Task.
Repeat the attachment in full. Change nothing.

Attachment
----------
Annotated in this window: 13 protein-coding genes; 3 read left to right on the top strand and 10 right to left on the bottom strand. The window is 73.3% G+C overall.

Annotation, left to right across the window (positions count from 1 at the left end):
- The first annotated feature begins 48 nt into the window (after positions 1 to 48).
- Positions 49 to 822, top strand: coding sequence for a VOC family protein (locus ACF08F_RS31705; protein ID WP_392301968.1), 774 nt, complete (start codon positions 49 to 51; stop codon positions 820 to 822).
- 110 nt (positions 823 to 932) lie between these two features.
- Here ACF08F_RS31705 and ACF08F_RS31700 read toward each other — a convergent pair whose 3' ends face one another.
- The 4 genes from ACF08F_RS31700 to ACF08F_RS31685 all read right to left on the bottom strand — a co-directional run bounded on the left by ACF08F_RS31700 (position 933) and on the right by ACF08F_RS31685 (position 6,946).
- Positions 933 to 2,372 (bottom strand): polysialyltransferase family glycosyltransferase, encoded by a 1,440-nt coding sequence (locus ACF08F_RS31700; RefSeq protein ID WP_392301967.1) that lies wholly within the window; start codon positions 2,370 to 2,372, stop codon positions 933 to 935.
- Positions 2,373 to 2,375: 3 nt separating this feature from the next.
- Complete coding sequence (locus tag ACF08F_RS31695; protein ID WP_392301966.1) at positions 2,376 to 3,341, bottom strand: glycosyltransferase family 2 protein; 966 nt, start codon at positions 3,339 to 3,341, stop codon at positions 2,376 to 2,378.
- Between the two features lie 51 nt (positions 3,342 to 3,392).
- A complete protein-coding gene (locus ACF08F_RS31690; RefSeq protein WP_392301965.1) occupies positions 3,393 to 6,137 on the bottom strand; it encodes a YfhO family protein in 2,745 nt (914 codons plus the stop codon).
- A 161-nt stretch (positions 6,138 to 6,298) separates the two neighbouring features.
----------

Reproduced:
Annotated in this window: 13 protein-coding genes; 3 read left to right on the top strand and 10 right to left on the bottom strand. The window is 73.3% G+C overall.

Annotation, left to right across the window (positions count from 1 at the left end):
- The first annotated feature begins 48 nt into the window (after positions 1 to 48).
- Positions 49 to 822, top strand: coding sequence for a VOC family protein (locus ACF08F_RS31705; protein ID WP_392301968.1), 774 nt, complete (start codon positions 49 to 51; stop codon positions 820 to 822).
- 110 nt (positions 823 to 932) lie between these two features.
- Here ACF08F_RS31705 and ACF08F_RS31700 read toward each other — a convergent pair whose 3' ends face one another.
- The 4 genes from ACF08F_RS31700 to ACF08F_RS31685 all read right to left on the bottom strand — a co-directional run bounded on the left by ACF08F_RS31700 (position 933) and on the right by ACF08F_RS31685 (position 6,946).
- Positions 933 to 2,372 (bottom strand): polysialyltransferase family glycosyltransferase, encoded by a 1,440-nt coding sequence (locus ACF08F_RS31700; RefSeq protein ID WP_392301967.1) that lies wholly within the window; start codon positions 2,370 to 2,372, stop codon positions 933 to 935.
- Positions 2,373 to 2,375: 3 nt separating this feature from the next.
- Complete coding sequence (locus tag ACF08F_RS31695; protein ID WP_392301966.1) at positions 2,376 to 3,341, bottom strand: glycosyltransferase family 2 protein; 966 nt, start codon at positions 3,339 to 3,341, stop codon at positions 2,376 to 2,378.
- Between the two features lie 51 nt (positions 3,342 to 3,392).
- A complete protein-coding gene (locus ACF08F_RS31690; RefSeq protein WP_392301965.1) occupies positions 3,393 to 6,137 on the bottom strand; it encodes a YfhO family protein in 2,745 nt (914 codons plus the stop codon).
- A 161-nt stretch (positions 6,138 to 6,298) separates the two neighbouring features.